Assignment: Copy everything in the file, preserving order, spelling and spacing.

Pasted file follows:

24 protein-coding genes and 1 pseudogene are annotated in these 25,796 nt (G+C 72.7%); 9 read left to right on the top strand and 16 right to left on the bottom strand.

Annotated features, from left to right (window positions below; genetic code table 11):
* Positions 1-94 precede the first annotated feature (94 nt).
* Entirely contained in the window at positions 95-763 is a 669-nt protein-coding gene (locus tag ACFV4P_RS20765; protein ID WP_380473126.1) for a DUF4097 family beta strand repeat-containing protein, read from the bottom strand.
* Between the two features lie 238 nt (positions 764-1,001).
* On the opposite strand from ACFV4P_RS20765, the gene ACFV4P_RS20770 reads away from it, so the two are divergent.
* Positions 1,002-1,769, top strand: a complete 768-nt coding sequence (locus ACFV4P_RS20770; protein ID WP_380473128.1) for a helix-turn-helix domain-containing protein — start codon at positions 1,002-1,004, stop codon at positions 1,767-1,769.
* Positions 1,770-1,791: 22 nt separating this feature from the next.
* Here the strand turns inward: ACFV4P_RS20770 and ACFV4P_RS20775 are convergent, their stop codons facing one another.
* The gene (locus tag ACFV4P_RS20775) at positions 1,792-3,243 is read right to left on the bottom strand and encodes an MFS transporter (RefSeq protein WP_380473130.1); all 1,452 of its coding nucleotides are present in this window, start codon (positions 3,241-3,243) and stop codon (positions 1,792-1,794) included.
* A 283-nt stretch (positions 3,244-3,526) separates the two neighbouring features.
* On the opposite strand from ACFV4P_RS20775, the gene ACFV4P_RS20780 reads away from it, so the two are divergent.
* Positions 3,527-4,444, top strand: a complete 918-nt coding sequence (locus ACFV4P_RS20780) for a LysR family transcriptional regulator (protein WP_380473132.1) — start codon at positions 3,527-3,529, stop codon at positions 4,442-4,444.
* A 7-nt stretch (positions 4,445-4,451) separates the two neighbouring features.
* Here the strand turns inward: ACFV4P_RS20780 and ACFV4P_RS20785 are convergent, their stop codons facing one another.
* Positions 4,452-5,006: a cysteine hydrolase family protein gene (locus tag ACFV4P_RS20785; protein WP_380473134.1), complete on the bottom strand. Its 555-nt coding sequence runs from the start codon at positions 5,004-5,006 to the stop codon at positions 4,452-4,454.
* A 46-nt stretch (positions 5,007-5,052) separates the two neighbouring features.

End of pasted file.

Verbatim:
24 protein-coding genes and 1 pseudogene are annotated in these 25,796 nt (G+C 72.7%); 9 read left to right on the top strand and 16 right to left on the bottom strand.

Annotated features, from left to right (window positions below; genetic code table 11):
* Positions 1-94 precede the first annotated feature (94 nt).
* Entirely contained in the window at positions 95-763 is a 669-nt protein-coding gene (locus tag ACFV4P_RS20765; protein ID WP_380473126.1) for a DUF4097 family beta strand repeat-containing protein, read from the bottom strand.
* Between the two features lie 238 nt (positions 764-1,001).
* On the opposite strand from ACFV4P_RS20765, the gene ACFV4P_RS20770 reads away from it, so the two are divergent.
* Positions 1,002-1,769, top strand: a complete 768-nt coding sequence (locus ACFV4P_RS20770; protein ID WP_380473128.1) for a helix-turn-helix domain-containing protein — start codon at positions 1,002-1,004, stop codon at positions 1,767-1,769.
* Positions 1,770-1,791: 22 nt separating this feature from the next.
* Here the strand turns inward: ACFV4P_RS20770 and ACFV4P_RS20775 are convergent, their stop codons facing one another.
* The gene (locus tag ACFV4P_RS20775) at positions 1,792-3,243 is read right to left on the bottom strand and encodes an MFS transporter (RefSeq protein WP_380473130.1); all 1,452 of its coding nucleotides are present in this window, start codon (positions 3,241-3,243) and stop codon (positions 1,792-1,794) included.
* A 283-nt stretch (positions 3,244-3,526) separates the two neighbouring features.
* On the opposite strand from ACFV4P_RS20775, the gene ACFV4P_RS20780 reads away from it, so the two are divergent.
* Positions 3,527-4,444, top strand: a complete 918-nt coding sequence (locus ACFV4P_RS20780) for a LysR family transcriptional regulator (protein WP_380473132.1) — start codon at positions 3,527-3,529, stop codon at positions 4,442-4,444.
* A 7-nt stretch (positions 4,445-4,451) separates the two neighbouring features.
* Here the strand turns inward: ACFV4P_RS20780 and ACFV4P_RS20785 are convergent, their stop codons facing one another.
* Positions 4,452-5,006: a cysteine hydrolase family protein gene (locus tag ACFV4P_RS20785; protein WP_380473134.1), complete on the bottom strand. Its 555-nt coding sequence runs from the start codon at positions 5,004-5,006 to the stop codon at positions 4,452-4,454.
* A 46-nt stretch (positions 5,007-5,052) separates the two neighbouring features.